Wednesday, March 7, 2012

Paul aides: Why won't our kooky candidacy catch on?

Politico reports that aides to Rep. Ron Paul are frustrated that his candidacy isn't generating more votes. Seriously.
Ron Paul’s top strategists are confused and frustrated that the wild enthusiasm they see at their campaign rallies and events is not translating into votes.

Thousands turned out to see the Texas congressman at events in Alaska, Idaho and North Dakota in the days before Super Tuesday. Paul said publicly and believed privately that he could win all three states outright. When the votes were counted, though, he finished third in Alaska and Idaho and second in North Dakota.

Paul may still emerge with a big chunk of delegates in the GOP nominating race, but the candidate’s much-hyped focus on caucus states has yet to yield an outright victory in any state.

This gap between dreams and reality came to a head during a Wednesday morning conference call for senior staff when the discussion turned to why the campaign keeps underperforming its own forecasts.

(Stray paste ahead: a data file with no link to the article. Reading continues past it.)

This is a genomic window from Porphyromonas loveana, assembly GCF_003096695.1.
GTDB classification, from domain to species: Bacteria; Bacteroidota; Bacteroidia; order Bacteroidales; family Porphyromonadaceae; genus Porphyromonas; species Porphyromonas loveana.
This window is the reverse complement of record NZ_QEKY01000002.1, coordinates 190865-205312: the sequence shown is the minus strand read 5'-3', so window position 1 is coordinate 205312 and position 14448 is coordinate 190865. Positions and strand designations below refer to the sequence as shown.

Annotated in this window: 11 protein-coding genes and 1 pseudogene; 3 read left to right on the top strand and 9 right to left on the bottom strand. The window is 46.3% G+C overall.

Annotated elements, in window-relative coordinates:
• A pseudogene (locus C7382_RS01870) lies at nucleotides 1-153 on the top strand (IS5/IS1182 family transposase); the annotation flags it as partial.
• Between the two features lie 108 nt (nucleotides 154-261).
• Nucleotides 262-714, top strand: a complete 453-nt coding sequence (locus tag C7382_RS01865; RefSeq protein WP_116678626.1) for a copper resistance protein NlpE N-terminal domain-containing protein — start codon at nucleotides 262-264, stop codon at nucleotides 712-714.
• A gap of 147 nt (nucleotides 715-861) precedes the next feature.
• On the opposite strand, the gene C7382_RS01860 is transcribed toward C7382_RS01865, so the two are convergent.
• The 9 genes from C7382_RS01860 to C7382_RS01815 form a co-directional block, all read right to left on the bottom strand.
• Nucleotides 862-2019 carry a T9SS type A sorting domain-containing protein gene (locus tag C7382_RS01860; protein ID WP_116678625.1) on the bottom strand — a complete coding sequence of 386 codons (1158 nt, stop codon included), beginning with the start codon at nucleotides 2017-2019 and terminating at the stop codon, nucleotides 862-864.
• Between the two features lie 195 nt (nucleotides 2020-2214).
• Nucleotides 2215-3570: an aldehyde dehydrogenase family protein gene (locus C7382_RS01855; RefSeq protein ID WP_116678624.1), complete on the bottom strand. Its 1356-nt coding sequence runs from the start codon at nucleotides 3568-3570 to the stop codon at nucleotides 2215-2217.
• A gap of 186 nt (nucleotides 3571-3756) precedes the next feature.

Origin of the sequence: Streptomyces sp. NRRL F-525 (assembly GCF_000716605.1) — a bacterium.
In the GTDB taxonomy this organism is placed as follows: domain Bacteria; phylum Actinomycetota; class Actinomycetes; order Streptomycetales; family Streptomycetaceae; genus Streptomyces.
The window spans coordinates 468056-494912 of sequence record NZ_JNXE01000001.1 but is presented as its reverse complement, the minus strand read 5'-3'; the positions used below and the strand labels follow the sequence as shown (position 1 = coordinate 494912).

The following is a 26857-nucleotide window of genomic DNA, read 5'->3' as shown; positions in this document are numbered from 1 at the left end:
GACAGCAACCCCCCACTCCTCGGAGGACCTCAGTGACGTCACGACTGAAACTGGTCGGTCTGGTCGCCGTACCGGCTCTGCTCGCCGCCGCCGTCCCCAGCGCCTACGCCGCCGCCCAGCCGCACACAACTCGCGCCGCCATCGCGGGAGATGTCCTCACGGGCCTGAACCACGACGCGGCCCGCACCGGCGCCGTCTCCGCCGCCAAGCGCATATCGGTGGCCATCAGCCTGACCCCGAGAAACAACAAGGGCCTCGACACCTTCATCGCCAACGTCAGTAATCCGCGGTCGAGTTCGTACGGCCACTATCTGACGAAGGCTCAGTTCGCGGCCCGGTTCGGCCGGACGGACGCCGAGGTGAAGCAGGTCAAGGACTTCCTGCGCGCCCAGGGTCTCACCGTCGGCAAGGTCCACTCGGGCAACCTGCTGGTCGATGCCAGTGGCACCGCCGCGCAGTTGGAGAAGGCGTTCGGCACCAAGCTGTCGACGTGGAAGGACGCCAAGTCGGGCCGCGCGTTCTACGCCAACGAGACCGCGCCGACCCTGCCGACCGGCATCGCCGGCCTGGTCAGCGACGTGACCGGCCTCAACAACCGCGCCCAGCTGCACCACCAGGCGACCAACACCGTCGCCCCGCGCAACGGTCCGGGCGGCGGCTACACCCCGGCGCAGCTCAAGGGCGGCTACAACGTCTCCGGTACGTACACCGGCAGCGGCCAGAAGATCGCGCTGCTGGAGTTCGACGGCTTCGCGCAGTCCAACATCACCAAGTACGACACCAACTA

Excuse me gentlemen, but perhaps the demographic and political experts at AppliedRationality can be of some assistance--and for free no less.

The first and simple answer is that while the United States has many kooks in an absolute sense and may be rightly claimed a nation of kooks, kooks do not make up a sufficient proportion of the population to constitute an electoral majority. Pinning your hopes on Republican contests in Idaho and Alaska was smart "kooky" demographics, but even there, my friends, kooks don't quite reach a majority.

Second, the appeals of your candidate, while intellectually consistent, have all the intellectual heft of, well, a pet rock. This makes it exceedingly difficult to get even a single vote from anyone--even Herman Cain or Rick Perry supporters--from outside your core demographic.

And third, speaking of that demographic, kooks are easily distracted. Yelling "Fed conspiracy" or "gold standard" certainly gets their attention as you see at your candidate's rallies, but so does yelling "squirrel." This unhelpful quality, while charming and amusing in some respects, produces bad electoral juju.

So aides to Ron Paul, bask in the warm, though somewhat confusing, glow of your candidate's kookiness. But, like the similar feeling that you would get in a toddler's pool, recognize that warmth for what it is and what it's worth.

Yours kindly,
AR (um, AppliedRationality, not Ayn Rand)